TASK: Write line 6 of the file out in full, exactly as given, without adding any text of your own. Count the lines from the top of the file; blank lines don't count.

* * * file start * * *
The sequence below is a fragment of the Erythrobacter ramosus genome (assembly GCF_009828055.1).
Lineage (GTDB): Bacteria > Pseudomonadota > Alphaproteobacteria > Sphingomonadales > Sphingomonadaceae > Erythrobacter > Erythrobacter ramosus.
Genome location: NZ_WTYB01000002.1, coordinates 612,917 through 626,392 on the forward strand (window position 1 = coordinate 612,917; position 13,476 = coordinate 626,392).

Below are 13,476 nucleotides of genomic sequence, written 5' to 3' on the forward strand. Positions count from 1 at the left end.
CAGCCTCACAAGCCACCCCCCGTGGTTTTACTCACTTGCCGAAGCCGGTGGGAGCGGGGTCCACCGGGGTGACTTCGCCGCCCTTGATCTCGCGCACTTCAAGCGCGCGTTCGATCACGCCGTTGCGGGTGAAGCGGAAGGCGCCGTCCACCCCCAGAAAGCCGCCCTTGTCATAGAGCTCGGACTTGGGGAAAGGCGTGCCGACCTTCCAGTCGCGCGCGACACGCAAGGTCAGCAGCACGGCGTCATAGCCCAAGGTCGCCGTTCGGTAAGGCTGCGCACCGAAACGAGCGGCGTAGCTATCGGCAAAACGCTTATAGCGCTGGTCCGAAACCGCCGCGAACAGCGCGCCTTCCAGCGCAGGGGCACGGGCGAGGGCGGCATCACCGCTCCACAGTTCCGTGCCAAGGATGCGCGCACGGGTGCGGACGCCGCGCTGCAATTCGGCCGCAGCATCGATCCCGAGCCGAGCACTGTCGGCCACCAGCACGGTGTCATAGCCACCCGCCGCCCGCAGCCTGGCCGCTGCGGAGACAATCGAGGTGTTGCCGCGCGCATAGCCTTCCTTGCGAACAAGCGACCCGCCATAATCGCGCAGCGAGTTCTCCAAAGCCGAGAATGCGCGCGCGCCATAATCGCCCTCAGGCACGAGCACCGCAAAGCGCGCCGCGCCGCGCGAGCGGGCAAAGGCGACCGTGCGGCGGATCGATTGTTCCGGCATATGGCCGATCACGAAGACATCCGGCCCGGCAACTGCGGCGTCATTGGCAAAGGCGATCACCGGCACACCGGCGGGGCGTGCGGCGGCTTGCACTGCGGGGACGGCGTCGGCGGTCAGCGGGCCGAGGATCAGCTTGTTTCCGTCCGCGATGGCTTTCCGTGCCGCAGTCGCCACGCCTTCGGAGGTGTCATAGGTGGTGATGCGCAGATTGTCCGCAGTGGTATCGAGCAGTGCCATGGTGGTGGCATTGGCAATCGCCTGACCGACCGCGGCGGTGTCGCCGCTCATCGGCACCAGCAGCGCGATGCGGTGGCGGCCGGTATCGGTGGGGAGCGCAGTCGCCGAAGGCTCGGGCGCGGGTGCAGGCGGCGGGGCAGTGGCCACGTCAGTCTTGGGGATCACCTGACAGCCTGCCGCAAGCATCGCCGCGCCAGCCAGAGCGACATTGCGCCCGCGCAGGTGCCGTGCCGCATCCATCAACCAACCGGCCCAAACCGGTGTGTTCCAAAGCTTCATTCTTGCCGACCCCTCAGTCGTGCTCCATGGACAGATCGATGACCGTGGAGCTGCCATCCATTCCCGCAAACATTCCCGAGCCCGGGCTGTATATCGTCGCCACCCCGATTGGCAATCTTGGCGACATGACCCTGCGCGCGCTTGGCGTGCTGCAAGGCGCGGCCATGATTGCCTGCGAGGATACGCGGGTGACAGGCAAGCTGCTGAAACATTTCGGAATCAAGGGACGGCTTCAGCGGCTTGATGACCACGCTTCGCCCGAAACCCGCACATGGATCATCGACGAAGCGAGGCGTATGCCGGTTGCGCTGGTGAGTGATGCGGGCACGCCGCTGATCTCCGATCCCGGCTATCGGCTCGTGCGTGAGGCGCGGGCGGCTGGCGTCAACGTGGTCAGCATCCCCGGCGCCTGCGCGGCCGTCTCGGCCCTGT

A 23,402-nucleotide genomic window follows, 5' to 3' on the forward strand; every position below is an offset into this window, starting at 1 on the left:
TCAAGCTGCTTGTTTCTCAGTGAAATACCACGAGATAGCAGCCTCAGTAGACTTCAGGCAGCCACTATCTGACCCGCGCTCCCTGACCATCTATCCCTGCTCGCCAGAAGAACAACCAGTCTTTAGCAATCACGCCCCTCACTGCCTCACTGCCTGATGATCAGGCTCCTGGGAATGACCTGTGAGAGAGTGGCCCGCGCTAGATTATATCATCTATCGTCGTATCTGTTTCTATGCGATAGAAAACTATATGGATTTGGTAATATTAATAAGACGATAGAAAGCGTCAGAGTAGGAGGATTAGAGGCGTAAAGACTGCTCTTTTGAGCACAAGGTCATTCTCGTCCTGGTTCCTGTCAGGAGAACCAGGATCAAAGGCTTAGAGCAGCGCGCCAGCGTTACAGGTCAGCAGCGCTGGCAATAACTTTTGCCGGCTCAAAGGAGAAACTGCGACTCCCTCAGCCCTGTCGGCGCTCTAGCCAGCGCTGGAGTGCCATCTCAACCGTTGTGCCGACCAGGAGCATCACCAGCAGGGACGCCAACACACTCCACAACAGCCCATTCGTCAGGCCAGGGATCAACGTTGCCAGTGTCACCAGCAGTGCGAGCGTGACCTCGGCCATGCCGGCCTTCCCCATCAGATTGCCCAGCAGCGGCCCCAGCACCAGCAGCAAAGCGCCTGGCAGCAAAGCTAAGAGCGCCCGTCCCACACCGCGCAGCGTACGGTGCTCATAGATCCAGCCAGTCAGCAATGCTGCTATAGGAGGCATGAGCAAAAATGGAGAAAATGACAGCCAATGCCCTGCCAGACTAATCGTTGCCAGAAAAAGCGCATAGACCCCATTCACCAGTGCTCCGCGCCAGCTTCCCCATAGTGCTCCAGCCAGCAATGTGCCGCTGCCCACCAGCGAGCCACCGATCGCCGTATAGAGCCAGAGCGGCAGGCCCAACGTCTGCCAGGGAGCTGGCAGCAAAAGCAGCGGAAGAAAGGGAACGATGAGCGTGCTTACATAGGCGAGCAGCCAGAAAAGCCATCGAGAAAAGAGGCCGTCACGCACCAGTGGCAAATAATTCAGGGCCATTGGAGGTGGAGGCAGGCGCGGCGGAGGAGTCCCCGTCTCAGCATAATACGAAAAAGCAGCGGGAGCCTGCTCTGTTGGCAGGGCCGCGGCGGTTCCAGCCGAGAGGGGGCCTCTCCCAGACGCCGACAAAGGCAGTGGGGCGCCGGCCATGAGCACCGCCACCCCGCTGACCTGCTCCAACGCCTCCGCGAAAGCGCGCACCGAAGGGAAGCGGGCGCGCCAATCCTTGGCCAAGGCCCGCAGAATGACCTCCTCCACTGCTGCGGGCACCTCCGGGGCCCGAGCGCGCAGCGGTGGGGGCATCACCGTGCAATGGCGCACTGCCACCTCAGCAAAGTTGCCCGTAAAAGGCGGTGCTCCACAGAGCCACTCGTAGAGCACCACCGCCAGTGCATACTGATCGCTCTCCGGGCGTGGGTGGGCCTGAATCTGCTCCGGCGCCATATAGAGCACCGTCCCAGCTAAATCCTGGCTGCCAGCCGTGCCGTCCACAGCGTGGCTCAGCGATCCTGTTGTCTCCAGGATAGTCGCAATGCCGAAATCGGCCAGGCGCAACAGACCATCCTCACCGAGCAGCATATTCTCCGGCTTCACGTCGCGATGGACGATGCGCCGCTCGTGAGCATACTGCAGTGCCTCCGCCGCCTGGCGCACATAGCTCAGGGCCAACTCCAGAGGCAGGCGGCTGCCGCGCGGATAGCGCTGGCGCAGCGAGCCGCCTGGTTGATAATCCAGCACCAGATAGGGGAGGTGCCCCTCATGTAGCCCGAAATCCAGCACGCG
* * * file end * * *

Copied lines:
A 23,402-nucleotide genomic window follows, 5' to 3' on the forward strand; every position below is an offset into this window, starting at 1 on the left: